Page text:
Ager Vaticanus

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Map of the southern part of the Ager Vaticanus

In Ancient Rome, the Ager Vaticanus ([ˈa.ɡɛr waː.t̪iːˈkaː.n̪ʊs], "Vatican Field") was the alluvial plain on the right (west) bank of the Tiber. It was also called Ripa Veientana or Ripa Etrusca, indicating the Etruscan dominion during the archaic period.[1] It was located between the Janiculum, the Vatican Hill, and Monte Mario, down to the Aventine Hill and up to the confluence of the Cremera creek.[1]

Origin of the name[edit]

About the etymology of Vātī̆cānus there are several hypotheses: according to Barthold Georg Niebuhr, the toponym perhaps refers to an archaic Etruscan settlement called Vaticum;[2][3] Varro derives the name from a childbirth deity named Vaticanus or Vagitanus, the god of the vagiti ("wailings"), since va was supposed to be the first syllable pronounced by a child;[4][2] Aulus Gellius on his part derives the name from vāticinium, a prophecy elicited by the flight of the birds or from the study of the liver of the victims of sacrifices and inspired by the god who controlled the area:[4][2] the science of the Vaticini , the aruspicina or Etrusca Disciplina, had been introduced in Rome by the Etruscans.[5] This term was ultimately derived from vātēs (“soothsayer, prophet”) and canō (“to sing”).[6]


During the first centuries of Rome, the Ager Vaticanus was the boundary between Rome and the powerful Etruscan city of Veii.[1] After the Roman conquest of the rival city in 396 BC, the Centuriate Assembly kept the tradition of raising an ensign on the summit of the Janiculum hill, to signal a possible Etruscan raid. The hill was known as Antipolis ("anti-city" in Greek), in contrast with the Capitoline hill.

By the laws of the Duodecim Tabulae, insolvent debtors could be sold into slavery, but only on the right bank of the Tiber. After Cincinnatus paid a large punitive fine for his son, it was recorded that he retired "like an exiled man" to his property in the Ager Vaticanus, although the plain was already Roman territory.[1]

The toponym Ager Vaticanus is attested until the 1st century AD: afterwards, another toponym appeared, Vaticanus, denoting an area much more restricted: the Vatican hill, today's St. Peter's Square, and possibly today's Via della Conciliazione.[1]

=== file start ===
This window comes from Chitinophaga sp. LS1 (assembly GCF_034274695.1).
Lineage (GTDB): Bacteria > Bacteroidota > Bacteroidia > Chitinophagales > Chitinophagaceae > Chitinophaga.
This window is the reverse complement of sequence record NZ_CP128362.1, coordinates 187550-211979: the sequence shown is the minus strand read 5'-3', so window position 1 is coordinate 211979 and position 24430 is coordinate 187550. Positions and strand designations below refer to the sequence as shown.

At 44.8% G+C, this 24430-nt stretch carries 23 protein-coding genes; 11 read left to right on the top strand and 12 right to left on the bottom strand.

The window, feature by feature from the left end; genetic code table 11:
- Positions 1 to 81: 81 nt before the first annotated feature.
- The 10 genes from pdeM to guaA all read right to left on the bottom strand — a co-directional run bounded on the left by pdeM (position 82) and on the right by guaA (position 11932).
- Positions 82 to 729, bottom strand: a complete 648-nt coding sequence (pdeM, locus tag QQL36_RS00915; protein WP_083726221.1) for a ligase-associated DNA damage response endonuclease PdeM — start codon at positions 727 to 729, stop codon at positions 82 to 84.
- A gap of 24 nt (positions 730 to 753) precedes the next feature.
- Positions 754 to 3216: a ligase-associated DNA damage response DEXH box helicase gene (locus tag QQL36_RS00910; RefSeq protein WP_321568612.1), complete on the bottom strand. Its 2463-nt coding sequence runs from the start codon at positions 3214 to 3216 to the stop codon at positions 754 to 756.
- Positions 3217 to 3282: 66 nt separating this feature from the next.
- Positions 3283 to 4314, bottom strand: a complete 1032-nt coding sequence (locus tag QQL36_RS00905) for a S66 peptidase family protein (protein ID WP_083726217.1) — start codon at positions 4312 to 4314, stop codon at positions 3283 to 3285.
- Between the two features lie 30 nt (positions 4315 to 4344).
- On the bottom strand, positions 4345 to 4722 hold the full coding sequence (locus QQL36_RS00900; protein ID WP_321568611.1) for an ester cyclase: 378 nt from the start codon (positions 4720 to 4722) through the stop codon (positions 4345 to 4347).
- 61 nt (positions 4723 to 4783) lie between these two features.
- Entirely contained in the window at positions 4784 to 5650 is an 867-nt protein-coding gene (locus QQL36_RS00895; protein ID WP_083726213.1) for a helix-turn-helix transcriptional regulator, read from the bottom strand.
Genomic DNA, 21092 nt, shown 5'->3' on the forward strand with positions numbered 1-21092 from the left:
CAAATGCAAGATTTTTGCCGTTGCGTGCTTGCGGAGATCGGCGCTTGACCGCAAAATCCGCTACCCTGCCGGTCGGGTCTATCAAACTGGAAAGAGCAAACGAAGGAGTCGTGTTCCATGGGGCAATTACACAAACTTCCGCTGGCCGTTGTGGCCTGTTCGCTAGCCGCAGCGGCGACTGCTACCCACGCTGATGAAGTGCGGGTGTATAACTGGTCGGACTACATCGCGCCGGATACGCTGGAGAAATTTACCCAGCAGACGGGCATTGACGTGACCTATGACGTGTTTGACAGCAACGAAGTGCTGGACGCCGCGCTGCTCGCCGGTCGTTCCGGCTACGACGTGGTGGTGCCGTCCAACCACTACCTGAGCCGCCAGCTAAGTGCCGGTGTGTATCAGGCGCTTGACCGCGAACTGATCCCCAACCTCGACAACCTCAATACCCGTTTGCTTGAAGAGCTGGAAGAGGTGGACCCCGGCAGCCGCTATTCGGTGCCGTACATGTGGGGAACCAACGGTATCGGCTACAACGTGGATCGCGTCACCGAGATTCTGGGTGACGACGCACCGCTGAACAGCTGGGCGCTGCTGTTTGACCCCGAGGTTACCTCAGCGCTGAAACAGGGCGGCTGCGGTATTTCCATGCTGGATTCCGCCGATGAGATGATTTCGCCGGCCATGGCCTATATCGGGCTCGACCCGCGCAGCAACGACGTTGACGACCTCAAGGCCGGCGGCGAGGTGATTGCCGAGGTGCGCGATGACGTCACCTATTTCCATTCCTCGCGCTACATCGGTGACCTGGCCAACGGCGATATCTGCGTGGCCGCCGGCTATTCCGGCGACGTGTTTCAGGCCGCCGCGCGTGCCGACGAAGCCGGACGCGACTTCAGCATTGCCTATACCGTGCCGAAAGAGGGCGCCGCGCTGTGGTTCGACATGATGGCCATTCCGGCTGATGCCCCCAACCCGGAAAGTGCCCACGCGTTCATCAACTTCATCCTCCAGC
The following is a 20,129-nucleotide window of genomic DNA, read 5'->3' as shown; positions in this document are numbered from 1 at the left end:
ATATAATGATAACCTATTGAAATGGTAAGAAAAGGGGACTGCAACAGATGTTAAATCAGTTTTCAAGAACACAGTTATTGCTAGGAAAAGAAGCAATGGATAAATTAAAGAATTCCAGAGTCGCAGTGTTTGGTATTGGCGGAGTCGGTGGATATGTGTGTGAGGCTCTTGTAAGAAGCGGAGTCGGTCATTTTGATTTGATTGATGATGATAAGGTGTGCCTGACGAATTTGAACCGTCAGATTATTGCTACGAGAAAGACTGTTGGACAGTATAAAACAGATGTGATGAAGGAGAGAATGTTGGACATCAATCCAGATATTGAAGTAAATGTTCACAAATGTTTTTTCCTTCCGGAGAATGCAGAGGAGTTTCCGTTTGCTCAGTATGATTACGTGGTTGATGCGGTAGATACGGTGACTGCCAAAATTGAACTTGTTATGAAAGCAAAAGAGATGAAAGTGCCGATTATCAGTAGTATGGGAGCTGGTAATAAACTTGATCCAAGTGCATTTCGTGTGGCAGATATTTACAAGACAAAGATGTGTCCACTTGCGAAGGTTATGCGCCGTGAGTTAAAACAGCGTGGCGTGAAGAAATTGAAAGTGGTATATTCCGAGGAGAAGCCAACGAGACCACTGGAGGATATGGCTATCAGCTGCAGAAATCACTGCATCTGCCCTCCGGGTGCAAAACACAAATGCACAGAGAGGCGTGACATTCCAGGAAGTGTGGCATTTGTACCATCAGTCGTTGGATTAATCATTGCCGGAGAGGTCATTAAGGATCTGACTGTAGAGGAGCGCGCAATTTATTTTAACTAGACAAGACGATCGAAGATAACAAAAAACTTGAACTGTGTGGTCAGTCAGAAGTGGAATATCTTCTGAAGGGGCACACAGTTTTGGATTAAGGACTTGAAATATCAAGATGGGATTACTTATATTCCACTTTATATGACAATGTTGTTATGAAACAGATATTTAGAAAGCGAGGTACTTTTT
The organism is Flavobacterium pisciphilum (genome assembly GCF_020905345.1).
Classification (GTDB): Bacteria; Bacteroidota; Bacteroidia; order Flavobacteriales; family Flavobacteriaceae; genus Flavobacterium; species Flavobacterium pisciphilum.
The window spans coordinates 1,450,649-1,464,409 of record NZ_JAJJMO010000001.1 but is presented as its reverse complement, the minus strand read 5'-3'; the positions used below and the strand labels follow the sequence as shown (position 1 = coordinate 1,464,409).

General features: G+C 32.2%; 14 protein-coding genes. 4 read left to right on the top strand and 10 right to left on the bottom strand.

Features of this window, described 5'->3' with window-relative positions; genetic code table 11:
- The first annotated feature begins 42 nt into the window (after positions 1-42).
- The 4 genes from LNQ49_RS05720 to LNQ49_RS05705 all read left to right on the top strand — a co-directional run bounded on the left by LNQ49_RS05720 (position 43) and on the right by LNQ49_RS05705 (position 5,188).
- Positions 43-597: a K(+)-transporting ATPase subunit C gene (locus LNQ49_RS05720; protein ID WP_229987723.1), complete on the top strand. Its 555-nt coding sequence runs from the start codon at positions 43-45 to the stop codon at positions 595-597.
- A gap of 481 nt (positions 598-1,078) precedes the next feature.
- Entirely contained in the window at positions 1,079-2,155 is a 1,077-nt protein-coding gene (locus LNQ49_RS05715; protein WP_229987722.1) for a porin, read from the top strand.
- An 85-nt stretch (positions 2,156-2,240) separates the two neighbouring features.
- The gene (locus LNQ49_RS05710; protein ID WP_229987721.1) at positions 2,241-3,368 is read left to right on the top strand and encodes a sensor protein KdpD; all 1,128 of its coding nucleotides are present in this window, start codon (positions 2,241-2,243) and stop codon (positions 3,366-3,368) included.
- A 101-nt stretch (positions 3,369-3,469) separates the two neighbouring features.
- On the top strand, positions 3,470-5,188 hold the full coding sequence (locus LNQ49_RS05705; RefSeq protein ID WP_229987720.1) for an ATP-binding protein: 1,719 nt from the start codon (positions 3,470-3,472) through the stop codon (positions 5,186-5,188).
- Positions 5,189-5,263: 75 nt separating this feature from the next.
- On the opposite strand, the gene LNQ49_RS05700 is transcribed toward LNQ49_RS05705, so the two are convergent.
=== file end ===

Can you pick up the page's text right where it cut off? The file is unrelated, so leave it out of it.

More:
Detail of the Ager Vaticanus from a map of Pirro Ligorio from 1561, with the Circus of Nero, the Meta Romuli and the mausoleum of Hadrian

The Ager Vaticanus lowland was exposed to the periodic floods of the Tiber, hosted vegetable gardens and vineyards, and was known for its unhealthy climate and bad wine[1][7] until the end of the first century BC, when the development of local roads along the Via Cornelia (towards the port of Caere), the via Triumphalis towards Veii and the via Aurelia nova[8] made possible for the families of the aristocracy the construction of luxurious private suburban residences (Horti).[1]

Excavations carried out in various periods in the area that stretches from Santo Spirito in Sassia[9] to the Palazzaccio have brought to light traces of 1st and 2nd century buildings, pertinent to the Horti Agrippinae ("Agrippina's gardens"), belonging to Agrippina the Elder, wife of Germanicus.[10] After her death, the Horti passed to her son Caligula, who had a hippodrome built there (the Circus Gaianus).[10] To mark its spina, Caligula erected in the circus an Egyptian obelisk (the only one always standing, among the numerous obelisks in Rome); it was later moved in 1586 by Pope Sixtus V (r. 1590–95) to St. Peter's Square.[9][11]